* "Drive" (dir. Nicolas Winding Refn, 2011) screening @ MoMA / 11 W 53rd St (E/M to 5th Ave/53rd St, 6 to 51st St), 8p. Call me the biggest holdout to "Drive" mania—possibly b/c I don't get the fervor for Ryan Gosling. But whatever, I saw it, and I really dug it. Take raw '80s glam and neon-lit LA with a kickass soundtrack and a decent Gosling role, as a former getaway driver trying to make good, and you've got a pretty solid picture
* "Alligator" (dir. Lewis Teague, 1980) screening @ Alamo Drafthouse Ritz / 320 E Sixth St, 10p. Imagine you're a kid in industrial-town Texas, and you see a creature-feature starring a huge-ass (animatronic, but whatever, you're young!), human-devouring alligator in the sewers. You now believe all NYC sewers contain such reptiles! Yes, I realize this schlock-tastic film is set in Chicago, but as a kid all big cities look the same. Anyway, it was scary enough that I haven't seen it since.
* "The Nature of Disappearance", curated by Dr. Dieter Buchhart @ Marianne Boesky Gallery / 509 W 24th St. The gallery produced a stunning advert for this group exhibition, an image of participating artist Mathias Kessler's wonderful aquarium diorama "Nowhere to Be Found", feat. a human skull slowly consumed by a flourishing coral ecosystem. In a subtle gesture, he reclaimed the ubiquitous art-world symbol—the skull—from post-Warholian emo-trendiness and Damien Hirst glitz. That alone receives my highest praise to see this unmissable exhibition. But beyond this, all the artists here are interested in the material integrity of their works and the possibilities of total loss from their respective experimentation and transgressive practices. Feat. Yoko Ono, Joseph Beuys, Robert Smithson, Bas Jan Ader, Dieter Roth, Gustav Metzger, Félix Gonzalez-Torres, and Kessler.
* "Painting is History" @ Winkleman Gallery / 621 W 27th St. O RLY? I ask myself at this cheeky titling. Edward Winkleman himself, along w/ Jay Grimm, curated this intriguing group show, feat. six artists who use traditional painterly techniques in representing historical events. Don't expect to be bored, though, considering Charles Browning's raw imagery and Valerie Hegarty's cheeky alterations.
* "Size Matters" @ DODGEgallery / 15 Rivington St. Artists comfortable w/ shifting scales within their respective practices. Some of this sounds tongue-in-cheek, like Rebecca Chamberlain presenting simultaneously her largest work (a 5ft-tall diptych) and smallest (a 12-inch double-sided plinth), but her adaptability within architecture and that of her peers Ted Gahl, Cassie Ralhl, Matt Rich, and Michael Zelehoski, sounds dope to me. (ENDS FRI)
* "Manscape: Male as Subject and Object", curated by Christopher Eamon @ Lora Reynolds Gallery / 360 Nueces. There is a disclaimer on the gallery door noting that this group show "may not be suitable to all viewers". Sounds like my kind of show! But seriously, Eamon pulls off a thoughtful dissection of traditional male imagery and hierarchy in art via three young and compelling female artists (Mariah Robertson, Michele Abeles, and Adina Popescu) and tempered by a less-known male some 25 years their senior (John Massey). Photography is the focal point here: Robertson's two-pronged visual assertion of lone phalluses infringing onto optical illusion backdrops and Abeles' stealthy still-lifes (in one, she makes a compelling critical portrait of blue-drenched objectifier Yves Klein). Popescu gives her male subject a face (in her video "Jeremiah", screened earlier this year in "Blind Cut" at Marlborough Chelsea in NYC), but his voice is really her own words, a dialogue on consumption. Massey is not simply counterbalance here as the sole male artist and older figure. I wonder what the exhibition would be like without him. His contribution, a sensitive gaze into his own head and thoughts via his "Studio Projections" photographs (involving a maquette of Massey's studio and projections of images rephotographed from newspapers in the '70s), gives a vulnerability to this male artist via the admitted failures of depicted male-headed modernist activities. Back to the women: are they striving for the same sort of utopian goals in their respective truncations and takedowns of male imagery? I think when you take these works into the greater contexts of their respective oeuvres—like Robertson's darkroom experimentation and Abeles' continually groundbreaking compositional techniques—then the answer is not so clear. At the very least, I do not see these artists' progresses "destined for failure" like Massey's mining of decades' old modernism.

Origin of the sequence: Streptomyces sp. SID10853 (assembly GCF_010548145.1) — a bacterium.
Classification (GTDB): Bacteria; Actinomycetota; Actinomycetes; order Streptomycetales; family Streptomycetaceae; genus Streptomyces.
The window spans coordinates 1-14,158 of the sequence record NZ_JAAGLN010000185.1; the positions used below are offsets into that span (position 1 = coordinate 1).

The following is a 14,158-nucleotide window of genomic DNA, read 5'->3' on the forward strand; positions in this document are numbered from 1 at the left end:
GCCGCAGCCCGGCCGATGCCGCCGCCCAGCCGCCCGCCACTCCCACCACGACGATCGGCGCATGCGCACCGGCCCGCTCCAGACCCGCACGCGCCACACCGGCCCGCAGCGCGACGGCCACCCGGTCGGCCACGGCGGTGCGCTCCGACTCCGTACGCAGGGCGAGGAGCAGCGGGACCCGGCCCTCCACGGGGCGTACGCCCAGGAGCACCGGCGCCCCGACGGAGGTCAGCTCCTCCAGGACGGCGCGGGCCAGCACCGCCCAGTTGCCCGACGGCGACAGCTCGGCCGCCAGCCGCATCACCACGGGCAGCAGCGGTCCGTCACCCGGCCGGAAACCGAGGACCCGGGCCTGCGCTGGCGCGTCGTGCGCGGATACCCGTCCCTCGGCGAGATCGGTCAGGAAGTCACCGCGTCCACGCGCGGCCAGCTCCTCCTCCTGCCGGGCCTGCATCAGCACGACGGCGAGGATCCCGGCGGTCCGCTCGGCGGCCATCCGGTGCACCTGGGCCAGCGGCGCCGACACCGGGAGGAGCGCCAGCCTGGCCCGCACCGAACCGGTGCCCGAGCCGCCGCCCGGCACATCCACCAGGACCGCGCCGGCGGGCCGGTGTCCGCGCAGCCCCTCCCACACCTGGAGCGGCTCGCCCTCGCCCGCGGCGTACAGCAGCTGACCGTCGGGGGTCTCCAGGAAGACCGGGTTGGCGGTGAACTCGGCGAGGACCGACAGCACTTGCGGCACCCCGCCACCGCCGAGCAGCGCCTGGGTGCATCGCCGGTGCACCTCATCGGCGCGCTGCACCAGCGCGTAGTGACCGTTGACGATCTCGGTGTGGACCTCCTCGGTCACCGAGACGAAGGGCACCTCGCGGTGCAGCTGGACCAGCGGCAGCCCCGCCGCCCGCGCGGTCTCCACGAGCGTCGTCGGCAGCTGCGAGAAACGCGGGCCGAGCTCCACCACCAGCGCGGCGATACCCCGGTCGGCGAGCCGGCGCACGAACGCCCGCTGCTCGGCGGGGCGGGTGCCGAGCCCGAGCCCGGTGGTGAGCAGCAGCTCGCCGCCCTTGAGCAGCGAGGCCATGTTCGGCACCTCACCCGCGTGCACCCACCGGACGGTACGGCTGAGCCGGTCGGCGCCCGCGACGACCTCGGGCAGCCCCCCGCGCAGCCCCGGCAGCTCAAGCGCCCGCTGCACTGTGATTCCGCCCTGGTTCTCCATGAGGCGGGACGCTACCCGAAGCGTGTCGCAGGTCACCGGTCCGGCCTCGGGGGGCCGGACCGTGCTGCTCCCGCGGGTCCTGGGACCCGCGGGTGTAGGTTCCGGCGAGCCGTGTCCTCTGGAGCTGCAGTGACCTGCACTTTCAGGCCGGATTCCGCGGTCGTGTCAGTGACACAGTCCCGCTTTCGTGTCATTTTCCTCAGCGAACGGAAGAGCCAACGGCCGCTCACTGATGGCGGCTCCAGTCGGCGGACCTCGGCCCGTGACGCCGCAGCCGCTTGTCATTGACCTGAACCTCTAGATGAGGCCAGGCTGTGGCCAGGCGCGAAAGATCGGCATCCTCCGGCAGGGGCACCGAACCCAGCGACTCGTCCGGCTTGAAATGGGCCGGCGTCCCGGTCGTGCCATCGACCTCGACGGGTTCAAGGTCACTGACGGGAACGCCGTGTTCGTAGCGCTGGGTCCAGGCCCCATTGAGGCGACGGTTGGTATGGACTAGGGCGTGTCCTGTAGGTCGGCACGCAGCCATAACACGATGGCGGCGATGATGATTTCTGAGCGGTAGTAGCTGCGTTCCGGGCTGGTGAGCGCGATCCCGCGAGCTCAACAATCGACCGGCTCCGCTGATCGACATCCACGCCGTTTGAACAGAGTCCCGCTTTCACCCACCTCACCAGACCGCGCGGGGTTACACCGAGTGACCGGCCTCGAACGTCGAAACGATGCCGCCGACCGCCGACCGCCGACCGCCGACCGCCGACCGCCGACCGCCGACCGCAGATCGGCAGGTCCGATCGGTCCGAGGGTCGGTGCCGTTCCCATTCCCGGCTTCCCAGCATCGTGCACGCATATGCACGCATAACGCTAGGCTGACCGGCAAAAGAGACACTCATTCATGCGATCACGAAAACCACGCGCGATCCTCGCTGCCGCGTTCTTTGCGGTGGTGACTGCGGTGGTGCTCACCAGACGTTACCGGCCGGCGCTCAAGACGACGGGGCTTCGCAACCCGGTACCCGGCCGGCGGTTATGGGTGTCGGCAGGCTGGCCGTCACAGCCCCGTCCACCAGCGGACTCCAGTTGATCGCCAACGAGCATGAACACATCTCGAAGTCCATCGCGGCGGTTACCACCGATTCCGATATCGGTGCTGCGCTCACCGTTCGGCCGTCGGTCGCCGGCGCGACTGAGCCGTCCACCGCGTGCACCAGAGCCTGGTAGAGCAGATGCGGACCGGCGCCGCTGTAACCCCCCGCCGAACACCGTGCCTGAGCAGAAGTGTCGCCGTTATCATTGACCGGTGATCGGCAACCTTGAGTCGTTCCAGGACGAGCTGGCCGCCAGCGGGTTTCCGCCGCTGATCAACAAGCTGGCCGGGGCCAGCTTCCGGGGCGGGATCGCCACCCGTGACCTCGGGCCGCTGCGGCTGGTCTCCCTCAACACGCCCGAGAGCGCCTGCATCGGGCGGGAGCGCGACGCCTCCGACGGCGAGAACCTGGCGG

* Hiroko Okada "No Dress Code" @ Mizuma Art Gallery / 2F 3-13 Ichigayatamachi, Shinjuku-ku (Yurakucho/Nanboku Lines to Ichigaya Station). Okada reinterprets the "human-painting relationship" via photorealistic renderings of…underwear! Expect a multimedia installation related to her continued pointed takedowns of hypercommodified society. (ENDS SAT)
* Michiko Sago + Shoko Matsumiya "Harmony" @ MA2 Gallery / 3-3-8 Ebisu, Shibuya-ku (Yamanote Line to Ebisu Station). The gallery creates a dialogue b/w two young artisans: Matsumiya's brilliant, organic glassworks and Sago's contemporary ceramic forms. (ENDS SUN)